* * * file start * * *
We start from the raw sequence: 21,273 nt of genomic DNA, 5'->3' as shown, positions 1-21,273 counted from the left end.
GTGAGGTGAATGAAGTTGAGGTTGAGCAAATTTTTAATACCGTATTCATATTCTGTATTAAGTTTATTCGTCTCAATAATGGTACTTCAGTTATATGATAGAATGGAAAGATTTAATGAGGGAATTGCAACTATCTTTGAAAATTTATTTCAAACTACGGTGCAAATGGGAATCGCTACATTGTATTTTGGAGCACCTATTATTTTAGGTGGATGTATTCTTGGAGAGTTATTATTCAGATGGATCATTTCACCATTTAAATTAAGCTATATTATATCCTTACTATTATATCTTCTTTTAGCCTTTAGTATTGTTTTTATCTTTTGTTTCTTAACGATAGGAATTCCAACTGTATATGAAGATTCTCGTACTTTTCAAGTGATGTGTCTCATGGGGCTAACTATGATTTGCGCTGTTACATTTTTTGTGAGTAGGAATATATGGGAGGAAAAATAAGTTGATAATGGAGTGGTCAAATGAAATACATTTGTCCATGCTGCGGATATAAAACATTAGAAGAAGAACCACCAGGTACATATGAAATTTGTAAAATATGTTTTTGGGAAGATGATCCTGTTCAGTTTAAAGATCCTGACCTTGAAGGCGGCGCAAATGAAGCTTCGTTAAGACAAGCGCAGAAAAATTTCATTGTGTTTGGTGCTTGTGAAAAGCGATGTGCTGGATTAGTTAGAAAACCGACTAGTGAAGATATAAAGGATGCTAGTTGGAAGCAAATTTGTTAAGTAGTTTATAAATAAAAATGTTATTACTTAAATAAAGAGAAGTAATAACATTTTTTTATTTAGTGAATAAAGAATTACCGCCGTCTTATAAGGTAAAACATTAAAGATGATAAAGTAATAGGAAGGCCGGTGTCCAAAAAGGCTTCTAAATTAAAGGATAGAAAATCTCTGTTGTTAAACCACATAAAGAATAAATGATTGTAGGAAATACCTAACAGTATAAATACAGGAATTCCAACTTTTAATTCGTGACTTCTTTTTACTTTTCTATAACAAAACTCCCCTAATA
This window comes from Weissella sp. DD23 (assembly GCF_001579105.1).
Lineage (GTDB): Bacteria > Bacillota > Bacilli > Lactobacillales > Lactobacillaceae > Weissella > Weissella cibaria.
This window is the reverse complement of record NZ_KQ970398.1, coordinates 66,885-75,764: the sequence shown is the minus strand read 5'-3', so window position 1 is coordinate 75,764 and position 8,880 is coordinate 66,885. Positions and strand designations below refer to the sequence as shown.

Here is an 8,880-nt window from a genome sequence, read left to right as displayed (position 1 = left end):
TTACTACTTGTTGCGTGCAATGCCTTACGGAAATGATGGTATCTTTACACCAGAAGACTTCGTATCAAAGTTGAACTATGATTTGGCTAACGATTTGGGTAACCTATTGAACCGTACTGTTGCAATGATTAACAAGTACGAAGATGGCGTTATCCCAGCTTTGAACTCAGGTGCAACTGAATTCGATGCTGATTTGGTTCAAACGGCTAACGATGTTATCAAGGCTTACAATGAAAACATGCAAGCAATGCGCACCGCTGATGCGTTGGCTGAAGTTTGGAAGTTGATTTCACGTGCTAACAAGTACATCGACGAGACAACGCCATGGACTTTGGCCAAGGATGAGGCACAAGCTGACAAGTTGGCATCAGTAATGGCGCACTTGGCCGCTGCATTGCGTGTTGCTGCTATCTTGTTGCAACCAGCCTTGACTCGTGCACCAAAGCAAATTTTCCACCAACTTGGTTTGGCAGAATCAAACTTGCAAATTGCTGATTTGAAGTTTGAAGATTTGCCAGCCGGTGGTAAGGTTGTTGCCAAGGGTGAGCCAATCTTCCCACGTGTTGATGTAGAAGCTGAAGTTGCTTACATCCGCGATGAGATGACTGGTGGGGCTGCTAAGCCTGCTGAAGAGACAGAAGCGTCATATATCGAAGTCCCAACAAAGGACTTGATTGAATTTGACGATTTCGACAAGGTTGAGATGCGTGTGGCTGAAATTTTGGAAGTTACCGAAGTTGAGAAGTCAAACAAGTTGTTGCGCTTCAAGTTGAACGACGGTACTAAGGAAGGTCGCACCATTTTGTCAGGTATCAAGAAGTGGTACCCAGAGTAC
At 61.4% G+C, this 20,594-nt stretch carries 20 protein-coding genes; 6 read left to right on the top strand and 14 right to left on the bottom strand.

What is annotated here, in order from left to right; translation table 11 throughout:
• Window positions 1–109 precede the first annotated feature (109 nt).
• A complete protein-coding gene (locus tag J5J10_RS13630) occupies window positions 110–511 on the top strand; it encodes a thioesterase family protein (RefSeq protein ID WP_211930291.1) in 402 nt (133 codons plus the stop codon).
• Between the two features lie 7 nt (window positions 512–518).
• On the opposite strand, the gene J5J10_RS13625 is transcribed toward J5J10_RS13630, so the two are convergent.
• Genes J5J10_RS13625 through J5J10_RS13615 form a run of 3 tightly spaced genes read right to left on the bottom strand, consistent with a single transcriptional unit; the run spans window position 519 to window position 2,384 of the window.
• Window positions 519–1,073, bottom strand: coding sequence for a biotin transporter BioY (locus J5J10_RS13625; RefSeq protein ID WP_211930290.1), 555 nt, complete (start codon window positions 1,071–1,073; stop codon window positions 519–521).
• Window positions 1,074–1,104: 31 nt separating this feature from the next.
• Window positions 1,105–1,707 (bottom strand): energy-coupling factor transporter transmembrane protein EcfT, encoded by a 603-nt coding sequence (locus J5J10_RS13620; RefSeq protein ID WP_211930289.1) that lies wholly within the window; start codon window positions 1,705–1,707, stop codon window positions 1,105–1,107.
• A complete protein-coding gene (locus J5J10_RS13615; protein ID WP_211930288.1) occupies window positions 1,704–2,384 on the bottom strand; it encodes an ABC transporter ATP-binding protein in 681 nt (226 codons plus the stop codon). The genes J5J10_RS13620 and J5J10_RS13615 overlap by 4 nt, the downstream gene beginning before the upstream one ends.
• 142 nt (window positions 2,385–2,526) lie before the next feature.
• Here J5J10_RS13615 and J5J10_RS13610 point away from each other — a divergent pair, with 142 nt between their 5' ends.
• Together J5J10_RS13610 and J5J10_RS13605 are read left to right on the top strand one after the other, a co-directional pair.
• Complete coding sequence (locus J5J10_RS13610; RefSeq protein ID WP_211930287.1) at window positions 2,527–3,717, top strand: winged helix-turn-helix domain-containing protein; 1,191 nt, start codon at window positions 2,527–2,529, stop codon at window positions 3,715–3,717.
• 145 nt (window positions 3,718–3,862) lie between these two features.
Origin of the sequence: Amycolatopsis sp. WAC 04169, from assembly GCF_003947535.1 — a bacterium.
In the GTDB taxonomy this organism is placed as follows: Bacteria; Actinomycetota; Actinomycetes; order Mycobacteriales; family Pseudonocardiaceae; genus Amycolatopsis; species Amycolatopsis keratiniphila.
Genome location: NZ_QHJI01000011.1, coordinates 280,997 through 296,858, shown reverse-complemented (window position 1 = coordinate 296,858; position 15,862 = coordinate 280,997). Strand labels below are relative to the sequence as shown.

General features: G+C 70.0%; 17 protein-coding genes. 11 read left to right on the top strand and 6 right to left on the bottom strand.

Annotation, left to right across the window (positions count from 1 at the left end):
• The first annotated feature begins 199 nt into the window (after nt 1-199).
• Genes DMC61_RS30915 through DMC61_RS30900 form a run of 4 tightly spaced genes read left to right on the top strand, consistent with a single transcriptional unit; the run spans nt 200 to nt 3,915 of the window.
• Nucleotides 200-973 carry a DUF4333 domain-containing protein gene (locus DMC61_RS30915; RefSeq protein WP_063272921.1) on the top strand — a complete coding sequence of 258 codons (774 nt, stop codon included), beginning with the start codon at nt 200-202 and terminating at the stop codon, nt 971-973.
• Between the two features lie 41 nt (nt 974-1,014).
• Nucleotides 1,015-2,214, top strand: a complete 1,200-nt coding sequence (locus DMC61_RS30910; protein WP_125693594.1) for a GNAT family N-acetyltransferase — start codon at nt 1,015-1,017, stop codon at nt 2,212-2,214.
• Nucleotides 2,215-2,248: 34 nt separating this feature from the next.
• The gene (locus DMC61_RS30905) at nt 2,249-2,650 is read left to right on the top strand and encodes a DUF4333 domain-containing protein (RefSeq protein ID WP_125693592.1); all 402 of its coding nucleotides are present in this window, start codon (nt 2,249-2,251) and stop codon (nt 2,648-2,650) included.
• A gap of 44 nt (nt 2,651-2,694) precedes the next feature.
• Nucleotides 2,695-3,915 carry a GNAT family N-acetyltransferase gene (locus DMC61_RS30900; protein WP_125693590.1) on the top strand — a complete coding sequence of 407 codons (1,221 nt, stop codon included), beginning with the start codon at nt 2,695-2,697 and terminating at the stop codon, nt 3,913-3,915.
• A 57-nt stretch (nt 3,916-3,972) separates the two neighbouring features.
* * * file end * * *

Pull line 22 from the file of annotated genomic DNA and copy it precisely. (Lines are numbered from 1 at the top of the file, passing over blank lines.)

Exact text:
• Complete coding sequence (locus J5J10_RS13610; RefSeq protein ID WP_211930287.1) at window positions 2,527–3,717, top strand: winged helix-turn-helix domain-containing protein; 1,191 nt, start codon at window positions 2,527–2,529, stop codon at window positions 3,715–3,717.